WTO news: what’s been happening in the WTO

WTO NEWS: 2001 NEWS ITEMS

Dispute Settlement Body 24 July 2001
Nine members request establishment of panel against US “Continued Dumping and Subsidy Offset Act”

Nine WTO members requested together the establishment of a panel to examine the United States' “Continued Dumping and Subsidy Offset Act of 2000” also known as the “Byrd Amendment”. The US blocked this first request.

150pxls.gif (76 bytes)
SEE ALSO:
press releases
news archives
Mike Moore's speeches



Disputes in the WTO

 

  

NOTE:
This summary has been prepared by the WTO Secretariat’s Information and Media Relations Division to help public understanding about developments in WTO disputes. It is not a legal interpretation of the issues, and it is not intended as a complete account of the issues. These can be found in the reports themselves and in the minutes of the Dispute Settlement Body’s meetings.



Panel requests deferred Back to top

The following requests for the establishment of panels were deferred:

Case DS217: United States — Continued Dumping and Subsidy Offset Act of 2000

The US blocked the first request by Australia, Brazil, Chile, European Communities (EC), India, Indonesia, Japan, Korea and Thailand to establish a panel concerning the US' Continued Dumping and Subsidy Offset Act of 2000. The nine complainants argued that the redistribution of anti-dumping and countervailing duties to the "affected domestic producers", who usually are the petitioners of the anti-dumping or countervailing measures, was against WTO rules.

The US answered that, in their view, the Byrd Amendment was fully consistent with WTO rules.

  
  
Case DS221: United States — Section 129(c)(1) of the Uruguay Round Agreements Act

The first request by Canada was not accepted by the US.

  
  
Panels established Back to top

Case DS206: United States — Anti-dumping and countervailing measures on steel plate from India

India reiterated its request for a panel. (First request was made on 20 June 2001). The US expressed its disappointment. The DSB agreed to establish a panel. Chile, EC and Japan reserved third-party rights to participate in the Panel's proceeding.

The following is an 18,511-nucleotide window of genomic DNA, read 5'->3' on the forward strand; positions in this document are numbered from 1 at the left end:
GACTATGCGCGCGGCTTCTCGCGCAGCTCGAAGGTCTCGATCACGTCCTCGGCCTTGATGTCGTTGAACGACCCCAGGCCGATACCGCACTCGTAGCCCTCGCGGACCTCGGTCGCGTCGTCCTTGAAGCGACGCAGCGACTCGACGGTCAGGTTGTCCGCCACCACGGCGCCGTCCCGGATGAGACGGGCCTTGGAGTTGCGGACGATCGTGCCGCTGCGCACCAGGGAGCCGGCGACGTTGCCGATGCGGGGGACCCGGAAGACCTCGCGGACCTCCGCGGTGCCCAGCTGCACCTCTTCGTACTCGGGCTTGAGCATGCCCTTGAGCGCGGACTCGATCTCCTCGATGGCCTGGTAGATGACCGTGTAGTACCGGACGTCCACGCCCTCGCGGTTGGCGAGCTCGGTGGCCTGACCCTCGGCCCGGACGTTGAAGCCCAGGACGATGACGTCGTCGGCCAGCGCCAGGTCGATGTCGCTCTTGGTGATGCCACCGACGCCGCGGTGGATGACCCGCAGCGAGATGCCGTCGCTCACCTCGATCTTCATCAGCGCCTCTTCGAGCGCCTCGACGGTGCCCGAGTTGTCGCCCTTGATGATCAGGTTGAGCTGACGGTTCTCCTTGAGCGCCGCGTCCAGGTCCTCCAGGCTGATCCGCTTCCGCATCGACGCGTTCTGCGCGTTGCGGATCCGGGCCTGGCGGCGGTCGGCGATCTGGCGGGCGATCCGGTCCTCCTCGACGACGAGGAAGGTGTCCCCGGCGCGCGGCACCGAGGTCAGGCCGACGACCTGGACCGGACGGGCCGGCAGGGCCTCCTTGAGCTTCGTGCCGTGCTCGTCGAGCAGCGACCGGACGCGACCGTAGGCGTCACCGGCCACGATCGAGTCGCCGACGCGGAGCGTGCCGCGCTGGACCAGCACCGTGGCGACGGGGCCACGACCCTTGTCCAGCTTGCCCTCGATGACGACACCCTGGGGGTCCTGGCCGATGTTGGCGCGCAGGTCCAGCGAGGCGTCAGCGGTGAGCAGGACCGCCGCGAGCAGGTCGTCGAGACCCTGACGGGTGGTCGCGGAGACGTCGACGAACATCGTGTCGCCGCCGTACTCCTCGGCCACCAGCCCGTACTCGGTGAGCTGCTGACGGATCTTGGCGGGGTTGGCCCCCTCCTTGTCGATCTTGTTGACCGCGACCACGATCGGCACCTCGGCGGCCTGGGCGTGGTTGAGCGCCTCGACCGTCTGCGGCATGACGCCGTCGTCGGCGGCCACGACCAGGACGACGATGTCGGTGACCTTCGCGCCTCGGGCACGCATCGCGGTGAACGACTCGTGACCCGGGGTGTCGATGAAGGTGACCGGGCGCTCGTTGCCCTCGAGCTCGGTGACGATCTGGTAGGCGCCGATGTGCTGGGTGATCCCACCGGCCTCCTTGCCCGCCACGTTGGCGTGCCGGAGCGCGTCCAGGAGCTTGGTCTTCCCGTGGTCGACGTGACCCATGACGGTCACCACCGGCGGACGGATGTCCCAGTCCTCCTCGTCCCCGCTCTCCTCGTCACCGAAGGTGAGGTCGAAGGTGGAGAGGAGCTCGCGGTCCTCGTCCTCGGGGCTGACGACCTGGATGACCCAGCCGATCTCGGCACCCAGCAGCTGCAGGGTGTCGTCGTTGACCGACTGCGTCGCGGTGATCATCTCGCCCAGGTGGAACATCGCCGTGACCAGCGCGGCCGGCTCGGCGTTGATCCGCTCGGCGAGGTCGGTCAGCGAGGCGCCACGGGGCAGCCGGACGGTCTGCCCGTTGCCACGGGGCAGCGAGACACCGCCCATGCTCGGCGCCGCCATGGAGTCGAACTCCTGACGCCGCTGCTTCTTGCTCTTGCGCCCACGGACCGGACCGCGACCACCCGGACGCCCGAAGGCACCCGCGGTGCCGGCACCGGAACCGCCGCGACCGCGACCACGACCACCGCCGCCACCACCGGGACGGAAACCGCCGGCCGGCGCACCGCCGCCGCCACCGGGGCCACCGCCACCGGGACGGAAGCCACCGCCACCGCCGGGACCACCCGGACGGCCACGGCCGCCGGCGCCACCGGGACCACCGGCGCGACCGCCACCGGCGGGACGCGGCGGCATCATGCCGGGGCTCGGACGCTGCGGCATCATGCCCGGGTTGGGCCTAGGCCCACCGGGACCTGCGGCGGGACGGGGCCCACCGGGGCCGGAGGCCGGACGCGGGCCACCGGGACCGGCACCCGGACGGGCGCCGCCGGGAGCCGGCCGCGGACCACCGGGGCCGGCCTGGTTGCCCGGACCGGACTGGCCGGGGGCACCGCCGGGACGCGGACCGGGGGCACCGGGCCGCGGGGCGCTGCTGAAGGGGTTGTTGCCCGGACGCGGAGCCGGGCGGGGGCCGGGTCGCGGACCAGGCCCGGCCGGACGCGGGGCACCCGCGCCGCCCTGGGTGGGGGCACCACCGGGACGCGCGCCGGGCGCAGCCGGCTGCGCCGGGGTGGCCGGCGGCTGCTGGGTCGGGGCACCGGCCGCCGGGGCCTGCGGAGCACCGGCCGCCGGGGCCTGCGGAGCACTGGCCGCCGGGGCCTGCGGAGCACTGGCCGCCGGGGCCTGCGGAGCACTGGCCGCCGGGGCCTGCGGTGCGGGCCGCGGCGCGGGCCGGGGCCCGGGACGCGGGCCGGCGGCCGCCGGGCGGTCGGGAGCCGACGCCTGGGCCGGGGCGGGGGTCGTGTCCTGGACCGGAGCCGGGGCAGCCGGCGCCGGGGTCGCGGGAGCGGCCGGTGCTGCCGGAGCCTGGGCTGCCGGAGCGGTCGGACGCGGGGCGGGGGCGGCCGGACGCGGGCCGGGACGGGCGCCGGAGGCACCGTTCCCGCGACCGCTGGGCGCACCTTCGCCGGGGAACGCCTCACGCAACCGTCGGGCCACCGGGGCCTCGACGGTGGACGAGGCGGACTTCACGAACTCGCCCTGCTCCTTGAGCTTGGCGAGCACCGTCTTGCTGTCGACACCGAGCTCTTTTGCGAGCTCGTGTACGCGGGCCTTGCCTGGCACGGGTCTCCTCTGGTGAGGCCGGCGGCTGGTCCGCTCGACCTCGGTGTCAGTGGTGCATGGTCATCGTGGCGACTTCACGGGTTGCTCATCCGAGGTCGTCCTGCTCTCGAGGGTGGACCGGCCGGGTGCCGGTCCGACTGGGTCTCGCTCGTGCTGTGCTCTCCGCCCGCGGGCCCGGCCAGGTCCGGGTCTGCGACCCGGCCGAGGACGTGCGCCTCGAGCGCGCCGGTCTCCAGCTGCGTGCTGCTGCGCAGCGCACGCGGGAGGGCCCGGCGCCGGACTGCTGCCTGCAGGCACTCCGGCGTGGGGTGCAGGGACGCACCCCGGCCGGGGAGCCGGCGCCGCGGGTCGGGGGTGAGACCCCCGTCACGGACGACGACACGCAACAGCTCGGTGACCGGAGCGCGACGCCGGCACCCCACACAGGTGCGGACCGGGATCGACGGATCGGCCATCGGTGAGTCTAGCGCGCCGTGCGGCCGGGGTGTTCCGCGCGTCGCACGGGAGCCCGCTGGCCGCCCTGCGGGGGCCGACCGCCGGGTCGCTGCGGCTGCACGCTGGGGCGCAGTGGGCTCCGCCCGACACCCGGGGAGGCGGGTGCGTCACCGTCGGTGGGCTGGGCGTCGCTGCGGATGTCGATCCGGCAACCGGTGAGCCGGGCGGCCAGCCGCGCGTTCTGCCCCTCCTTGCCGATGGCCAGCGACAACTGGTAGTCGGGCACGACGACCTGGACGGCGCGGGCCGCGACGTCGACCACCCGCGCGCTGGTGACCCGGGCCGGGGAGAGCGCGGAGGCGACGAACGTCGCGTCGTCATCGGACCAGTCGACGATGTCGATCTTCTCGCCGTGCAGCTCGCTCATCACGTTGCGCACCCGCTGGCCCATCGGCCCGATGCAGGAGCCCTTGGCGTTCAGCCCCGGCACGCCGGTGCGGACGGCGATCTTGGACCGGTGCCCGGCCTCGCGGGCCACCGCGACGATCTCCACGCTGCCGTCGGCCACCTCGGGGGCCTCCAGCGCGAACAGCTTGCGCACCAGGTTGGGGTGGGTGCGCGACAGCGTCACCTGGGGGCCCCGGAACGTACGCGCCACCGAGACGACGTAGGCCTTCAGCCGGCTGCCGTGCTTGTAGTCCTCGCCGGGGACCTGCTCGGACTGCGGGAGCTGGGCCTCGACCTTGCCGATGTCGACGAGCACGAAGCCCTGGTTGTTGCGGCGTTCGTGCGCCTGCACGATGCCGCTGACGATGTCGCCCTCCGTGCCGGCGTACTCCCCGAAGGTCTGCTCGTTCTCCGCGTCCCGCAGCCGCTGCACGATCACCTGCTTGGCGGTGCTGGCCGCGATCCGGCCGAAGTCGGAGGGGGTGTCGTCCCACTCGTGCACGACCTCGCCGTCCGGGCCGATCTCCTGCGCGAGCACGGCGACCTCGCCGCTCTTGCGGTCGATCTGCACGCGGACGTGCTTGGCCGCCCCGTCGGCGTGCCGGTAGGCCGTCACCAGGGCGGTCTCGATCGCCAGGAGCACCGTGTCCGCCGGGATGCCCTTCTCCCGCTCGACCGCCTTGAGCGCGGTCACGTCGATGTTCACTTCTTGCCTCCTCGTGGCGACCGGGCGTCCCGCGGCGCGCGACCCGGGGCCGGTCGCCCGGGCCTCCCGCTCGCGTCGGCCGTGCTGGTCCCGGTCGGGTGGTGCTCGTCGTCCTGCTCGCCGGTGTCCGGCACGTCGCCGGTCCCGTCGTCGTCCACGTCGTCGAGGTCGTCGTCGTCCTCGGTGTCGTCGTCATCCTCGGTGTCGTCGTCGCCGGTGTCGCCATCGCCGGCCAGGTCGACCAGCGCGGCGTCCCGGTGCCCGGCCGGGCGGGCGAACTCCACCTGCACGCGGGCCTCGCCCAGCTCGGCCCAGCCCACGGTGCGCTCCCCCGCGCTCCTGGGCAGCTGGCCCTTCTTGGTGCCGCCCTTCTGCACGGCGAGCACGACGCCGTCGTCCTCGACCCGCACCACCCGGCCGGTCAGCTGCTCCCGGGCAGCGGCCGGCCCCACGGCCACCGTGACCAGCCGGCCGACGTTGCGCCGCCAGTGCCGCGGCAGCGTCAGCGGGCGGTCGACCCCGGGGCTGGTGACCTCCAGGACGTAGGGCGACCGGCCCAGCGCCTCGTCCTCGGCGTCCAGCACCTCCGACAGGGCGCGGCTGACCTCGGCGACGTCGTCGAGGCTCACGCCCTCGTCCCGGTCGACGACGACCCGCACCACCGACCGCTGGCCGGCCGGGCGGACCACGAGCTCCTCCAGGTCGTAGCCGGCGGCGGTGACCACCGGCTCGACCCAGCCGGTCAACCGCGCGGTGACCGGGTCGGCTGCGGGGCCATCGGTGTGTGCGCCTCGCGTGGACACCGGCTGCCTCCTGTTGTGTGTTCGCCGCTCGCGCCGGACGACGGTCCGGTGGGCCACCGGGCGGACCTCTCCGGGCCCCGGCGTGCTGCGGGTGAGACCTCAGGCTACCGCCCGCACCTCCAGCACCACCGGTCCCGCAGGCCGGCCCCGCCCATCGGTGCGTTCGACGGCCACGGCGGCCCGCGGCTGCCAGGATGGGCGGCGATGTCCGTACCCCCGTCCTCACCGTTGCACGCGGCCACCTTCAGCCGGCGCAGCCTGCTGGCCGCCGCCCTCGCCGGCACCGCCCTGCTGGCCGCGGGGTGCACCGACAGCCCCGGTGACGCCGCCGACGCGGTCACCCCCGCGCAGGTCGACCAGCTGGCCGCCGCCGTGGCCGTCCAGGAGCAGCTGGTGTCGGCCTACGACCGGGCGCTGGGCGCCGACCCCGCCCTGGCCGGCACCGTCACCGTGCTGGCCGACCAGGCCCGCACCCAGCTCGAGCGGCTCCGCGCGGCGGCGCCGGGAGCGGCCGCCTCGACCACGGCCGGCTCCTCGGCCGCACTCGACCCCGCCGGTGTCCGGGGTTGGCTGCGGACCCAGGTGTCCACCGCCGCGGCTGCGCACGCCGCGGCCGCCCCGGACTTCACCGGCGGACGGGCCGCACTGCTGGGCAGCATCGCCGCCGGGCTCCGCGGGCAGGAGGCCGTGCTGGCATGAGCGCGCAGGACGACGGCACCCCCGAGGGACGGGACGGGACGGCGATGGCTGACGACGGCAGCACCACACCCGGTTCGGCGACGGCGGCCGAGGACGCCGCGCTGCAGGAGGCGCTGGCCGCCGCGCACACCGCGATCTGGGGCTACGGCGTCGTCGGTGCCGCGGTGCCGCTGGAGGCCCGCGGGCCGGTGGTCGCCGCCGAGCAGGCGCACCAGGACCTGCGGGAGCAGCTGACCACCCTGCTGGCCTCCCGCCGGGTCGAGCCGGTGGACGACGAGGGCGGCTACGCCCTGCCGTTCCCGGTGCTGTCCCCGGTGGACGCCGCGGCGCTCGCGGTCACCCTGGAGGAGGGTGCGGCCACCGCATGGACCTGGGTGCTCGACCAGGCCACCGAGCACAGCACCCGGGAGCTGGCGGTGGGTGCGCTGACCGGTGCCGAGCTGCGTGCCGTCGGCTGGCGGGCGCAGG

Case DS231:
European Communities — Trade description of sardines

Peru said that the EC's legislation was not compatible with WTO rules and had a negative impact on its exports and employment. The EC said it hoped to find a solution. This was Peru's second request and the DSB agreed to establish a panel. (First request was made on 20 June 2001). Canada, Chile, Columbia, Ecuador, Venezuela and US reserved third-party rights.

  
  
Case DS219:
European Communities — Anti-dumping duties on malleable cast iron tube or pipe fittings from Brazil 

The EC stressed that in the case at hand all correct procedures had been followed and called the Brazilian request "needless litigation". This was Brazil's second request and the DSB agreed to establish a panel. (First request was made on 20 June 2001). Chile, Japan and US reserved third-party rights.

  
  
Status reports: Surveillance of implementation of recommendations adopted by the DSB Back to top

Case DS27: European Communities — Regime for the importation, sale and distribution of bananas

The EC presented a further report on its banana import regime informing that work was going on to modify the Council Regulation in order to reserve the C tariff quota for African Caribbean Pacific (ACP) bananas in the transitional period and to make an additional quantity of 100,000 tonnes of bananas available to Most-Favoured-Nation (MFN) suppliers. The EC stated that is requests for a waiver under Article XIII ("Non-discriminatory administration of quantitative restrictions") was a prerequisite for modifying the Council Regulation.

  
  
Case DS76: Japan — Measures affecting agricultural products

Japan informed that it had completed technical consultation with the US on a new methodology on the eight agricultural products currently subject to prohibition and expected to notify soon the DSB of the mutually satisfactory solution.

  
  
Modifications of the reasonable periods of time Back to top

The DSB agreed to the US proposals to extend the reasonable periods of time until 31 December 2001 or the end of the current session of the US Congress, whichever is earlier, in the following cases: (DS160) United States — Section 110(5) of the US Copyright and (DS136/162) United States — Anti-Dumping Act of 1916.

  
  
Appeals Back to top

The panel reports on (DS58) United States — Import Prohibition of Certain Shrimp and Shrimp Products and (DS132) Mexico — Anti-Dumping Investigation of High Fructose Corn Syrup from the United States were appealed by Malaysia and Mexico, respectively, and therefore were removed from the agenda of the DSB meeting.

  
  
Next meeting Back to top

The next meeting of the DSB will take place on 25 September 2001.

150pxls.gif (76 bytes)
How to search for and download official documents

To search for documents on disputes follow this link to access the WTO on-line document database.

Insert the codes indicated (in particular, the dispute case number, e.g. “DS999”) in the “document symbol” window of the search engine.

Hint: To narrow down the search add a key word in the “Document title” window of the search engine.